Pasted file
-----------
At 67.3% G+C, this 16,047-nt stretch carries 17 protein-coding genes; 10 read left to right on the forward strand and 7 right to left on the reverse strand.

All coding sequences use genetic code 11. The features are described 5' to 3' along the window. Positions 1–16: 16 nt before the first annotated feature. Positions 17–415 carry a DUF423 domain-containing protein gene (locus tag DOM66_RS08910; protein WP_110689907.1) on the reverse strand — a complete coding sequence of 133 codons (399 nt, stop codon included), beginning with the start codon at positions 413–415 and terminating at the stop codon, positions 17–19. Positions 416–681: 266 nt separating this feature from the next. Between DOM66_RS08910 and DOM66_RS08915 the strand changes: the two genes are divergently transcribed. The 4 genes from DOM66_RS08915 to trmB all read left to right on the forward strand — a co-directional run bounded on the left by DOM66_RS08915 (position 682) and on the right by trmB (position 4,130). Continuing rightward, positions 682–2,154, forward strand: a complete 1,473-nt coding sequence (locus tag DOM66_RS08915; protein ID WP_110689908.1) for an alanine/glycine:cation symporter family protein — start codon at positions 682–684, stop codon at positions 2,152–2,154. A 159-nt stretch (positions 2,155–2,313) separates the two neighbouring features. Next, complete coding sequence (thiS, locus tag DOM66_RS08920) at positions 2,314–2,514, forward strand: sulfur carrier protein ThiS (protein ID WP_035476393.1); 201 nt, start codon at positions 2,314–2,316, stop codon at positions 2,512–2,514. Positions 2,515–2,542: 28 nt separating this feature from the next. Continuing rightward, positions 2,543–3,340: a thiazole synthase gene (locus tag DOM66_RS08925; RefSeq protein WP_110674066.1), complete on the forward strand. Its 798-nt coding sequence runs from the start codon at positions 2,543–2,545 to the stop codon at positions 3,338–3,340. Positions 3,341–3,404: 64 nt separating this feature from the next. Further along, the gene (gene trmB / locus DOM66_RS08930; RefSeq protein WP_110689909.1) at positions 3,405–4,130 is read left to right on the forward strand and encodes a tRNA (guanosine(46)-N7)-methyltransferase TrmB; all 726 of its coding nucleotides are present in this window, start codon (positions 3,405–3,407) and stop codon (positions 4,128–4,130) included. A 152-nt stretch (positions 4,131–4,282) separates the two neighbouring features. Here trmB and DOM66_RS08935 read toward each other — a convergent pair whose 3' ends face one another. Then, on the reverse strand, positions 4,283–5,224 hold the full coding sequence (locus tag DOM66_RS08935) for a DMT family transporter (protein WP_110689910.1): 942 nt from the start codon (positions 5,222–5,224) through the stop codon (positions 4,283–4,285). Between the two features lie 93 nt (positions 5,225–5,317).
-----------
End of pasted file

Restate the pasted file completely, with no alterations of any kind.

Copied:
At 67.3% G+C, this 16,047-nt stretch carries 17 protein-coding genes; 10 read left to right on the forward strand and 7 right to left on the reverse strand.

All coding sequences use genetic code 11. The features are described 5' to 3' along the window. Positions 1–16: 16 nt before the first annotated feature. Positions 17–415 carry a DUF423 domain-containing protein gene (locus tag DOM66_RS08910; protein WP_110689907.1) on the reverse strand — a complete coding sequence of 133 codons (399 nt, stop codon included), beginning with the start codon at positions 413–415 and terminating at the stop codon, positions 17–19. Positions 416–681: 266 nt separating this feature from the next. Between DOM66_RS08910 and DOM66_RS08915 the strand changes: the two genes are divergently transcribed. The 4 genes from DOM66_RS08915 to trmB all read left to right on the forward strand — a co-directional run bounded on the left by DOM66_RS08915 (position 682) and on the right by trmB (position 4,130). Continuing rightward, positions 682–2,154, forward strand: a complete 1,473-nt coding sequence (locus tag DOM66_RS08915; protein ID WP_110689908.1) for an alanine/glycine:cation symporter family protein — start codon at positions 682–684, stop codon at positions 2,152–2,154. A 159-nt stretch (positions 2,155–2,313) separates the two neighbouring features. Next, complete coding sequence (thiS, locus tag DOM66_RS08920) at positions 2,314–2,514, forward strand: sulfur carrier protein ThiS (protein ID WP_035476393.1); 201 nt, start codon at positions 2,314–2,316, stop codon at positions 2,512–2,514. Positions 2,515–2,542: 28 nt separating this feature from the next. Continuing rightward, positions 2,543–3,340: a thiazole synthase gene (locus tag DOM66_RS08925; RefSeq protein WP_110674066.1), complete on the forward strand. Its 798-nt coding sequence runs from the start codon at positions 2,543–2,545 to the stop codon at positions 3,338–3,340. Positions 3,341–3,404: 64 nt separating this feature from the next. Further along, the gene (gene trmB / locus DOM66_RS08930; RefSeq protein WP_110689909.1) at positions 3,405–4,130 is read left to right on the forward strand and encodes a tRNA (guanosine(46)-N7)-methyltransferase TrmB; all 726 of its coding nucleotides are present in this window, start codon (positions 3,405–3,407) and stop codon (positions 4,128–4,130) included. A 152-nt stretch (positions 4,131–4,282) separates the two neighbouring features. Here trmB and DOM66_RS08935 read toward each other — a convergent pair whose 3' ends face one another. Then, on the reverse strand, positions 4,283–5,224 hold the full coding sequence (locus tag DOM66_RS08935) for a DMT family transporter (protein WP_110689910.1): 942 nt from the start codon (positions 5,222–5,224) through the stop codon (positions 4,283–4,285). Between the two features lie 93 nt (positions 5,225–5,317).